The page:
The long-awaited operation to transport the Kobben-type submarine, the former ORP Sokół, is scheduled to begin as early as 17 November if weather conditions are favourable. It will set off from the PGZ Naval Shipyard in Gdynia and, on a special pontoon, will first be transported by water to the technical quay within the port of Gdynia.
On 19 or 20 November, Sokół will arrive at the Pomeranian Quay in the President Basin in place of ORP Błyskawica (the famous veteran will be towed to the War Port in Oksywie for the entire operation on 16 November). At this location, the ship will be moved onto multi-axle transport platforms. The precise schedule of the operation depends on both technical and organisational factors, as well as weather conditions.
Once the land route has been prepared, the Sokół will move towards the Naval Museum in Gdynia (probably on 22 or 23 November). Preparation work is being completed on the grounds of the MMW (along the Seaside Boulevard) of a special concrete basin where the ship will be exhibited. The foundation in this basin will probably take place on 24 November. Over the next few months, work is planned to prepare the building for its museum function to be ready to welcome visitors in the summer season.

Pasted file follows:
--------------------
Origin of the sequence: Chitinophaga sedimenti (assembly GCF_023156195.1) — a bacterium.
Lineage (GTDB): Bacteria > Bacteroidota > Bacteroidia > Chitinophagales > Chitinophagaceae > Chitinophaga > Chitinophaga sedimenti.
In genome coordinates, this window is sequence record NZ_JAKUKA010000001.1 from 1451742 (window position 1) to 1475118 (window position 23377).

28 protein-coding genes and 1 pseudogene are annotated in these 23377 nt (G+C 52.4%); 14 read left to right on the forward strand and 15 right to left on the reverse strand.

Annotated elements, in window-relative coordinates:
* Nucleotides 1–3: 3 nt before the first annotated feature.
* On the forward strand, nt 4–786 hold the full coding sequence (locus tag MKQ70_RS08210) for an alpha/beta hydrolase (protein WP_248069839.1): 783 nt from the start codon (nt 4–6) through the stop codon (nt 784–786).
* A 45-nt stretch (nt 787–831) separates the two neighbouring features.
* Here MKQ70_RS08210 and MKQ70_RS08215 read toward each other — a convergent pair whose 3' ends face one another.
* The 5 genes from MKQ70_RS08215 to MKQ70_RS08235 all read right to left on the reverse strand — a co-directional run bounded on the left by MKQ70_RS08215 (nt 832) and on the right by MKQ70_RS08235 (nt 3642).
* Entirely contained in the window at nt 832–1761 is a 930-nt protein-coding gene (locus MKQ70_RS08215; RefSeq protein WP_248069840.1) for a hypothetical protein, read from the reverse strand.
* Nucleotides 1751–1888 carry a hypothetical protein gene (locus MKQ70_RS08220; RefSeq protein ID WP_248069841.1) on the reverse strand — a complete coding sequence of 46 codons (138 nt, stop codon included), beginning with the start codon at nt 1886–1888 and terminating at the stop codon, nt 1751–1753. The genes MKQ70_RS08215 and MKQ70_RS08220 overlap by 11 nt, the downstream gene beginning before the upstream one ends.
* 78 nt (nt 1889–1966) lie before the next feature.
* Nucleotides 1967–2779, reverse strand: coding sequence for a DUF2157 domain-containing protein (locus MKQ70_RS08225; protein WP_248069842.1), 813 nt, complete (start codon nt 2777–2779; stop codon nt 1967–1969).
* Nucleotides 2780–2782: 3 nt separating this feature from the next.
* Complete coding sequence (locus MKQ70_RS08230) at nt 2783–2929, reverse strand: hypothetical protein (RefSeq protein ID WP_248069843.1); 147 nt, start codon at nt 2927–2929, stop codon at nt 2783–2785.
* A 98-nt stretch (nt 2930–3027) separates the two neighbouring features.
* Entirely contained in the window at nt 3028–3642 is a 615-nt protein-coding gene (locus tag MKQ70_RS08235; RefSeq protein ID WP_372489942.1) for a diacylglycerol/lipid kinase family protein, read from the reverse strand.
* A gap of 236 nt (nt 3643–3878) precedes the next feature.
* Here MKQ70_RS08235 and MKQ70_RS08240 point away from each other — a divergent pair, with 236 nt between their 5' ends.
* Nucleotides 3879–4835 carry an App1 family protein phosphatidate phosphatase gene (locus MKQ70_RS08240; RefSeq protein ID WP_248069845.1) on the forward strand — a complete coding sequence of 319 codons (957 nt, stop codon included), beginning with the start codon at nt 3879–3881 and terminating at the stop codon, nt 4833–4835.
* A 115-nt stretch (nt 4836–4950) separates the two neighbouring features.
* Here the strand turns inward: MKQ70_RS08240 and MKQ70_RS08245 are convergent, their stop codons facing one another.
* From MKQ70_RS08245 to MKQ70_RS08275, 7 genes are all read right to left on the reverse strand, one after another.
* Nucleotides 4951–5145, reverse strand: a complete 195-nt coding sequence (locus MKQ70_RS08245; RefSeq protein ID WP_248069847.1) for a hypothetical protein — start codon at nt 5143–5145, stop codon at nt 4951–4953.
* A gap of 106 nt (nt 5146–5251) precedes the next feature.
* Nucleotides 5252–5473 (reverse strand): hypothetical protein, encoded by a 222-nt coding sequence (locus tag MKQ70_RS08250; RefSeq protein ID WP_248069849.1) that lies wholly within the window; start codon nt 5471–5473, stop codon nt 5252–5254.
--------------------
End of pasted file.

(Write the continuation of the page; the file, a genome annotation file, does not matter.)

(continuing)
The Naval Museum in Gdynia took over the Kobben in July 2020. Since then, work has been ongoing at the PGZ Naval Shipyard – cleaning and preserving the hull, cutting out the entrance and exit for visitors, and painting the hull. The interior saw the dismantling of one of the engines, which has already made its way to the Museum’s Outdoor Exhibition. Much adaptation work has been completed, and the ship’s exterior has received welded bases.
The open-air exhibition of the submarine ex ORP Sokół will have the character of a kind of monument commemorating the thousands of Polish sailors who performed this elite service. It will not only ‘tell’ the story of a specific ship. Still, it will also become a kind of memorial dedicated to all 25 Polish submarines and their crews, with a special focus on the achievements of Polish submariners in the fight against Germany and Italy during World War II.
The ship, including its ‘transport equipment’, will weigh about 370-380 tonnes, be about 47.4 metres long and 4.60 metres wide at its widest point (but the temporary transport frame is about 8 metres long).
Photos: Gdynia Naval Museum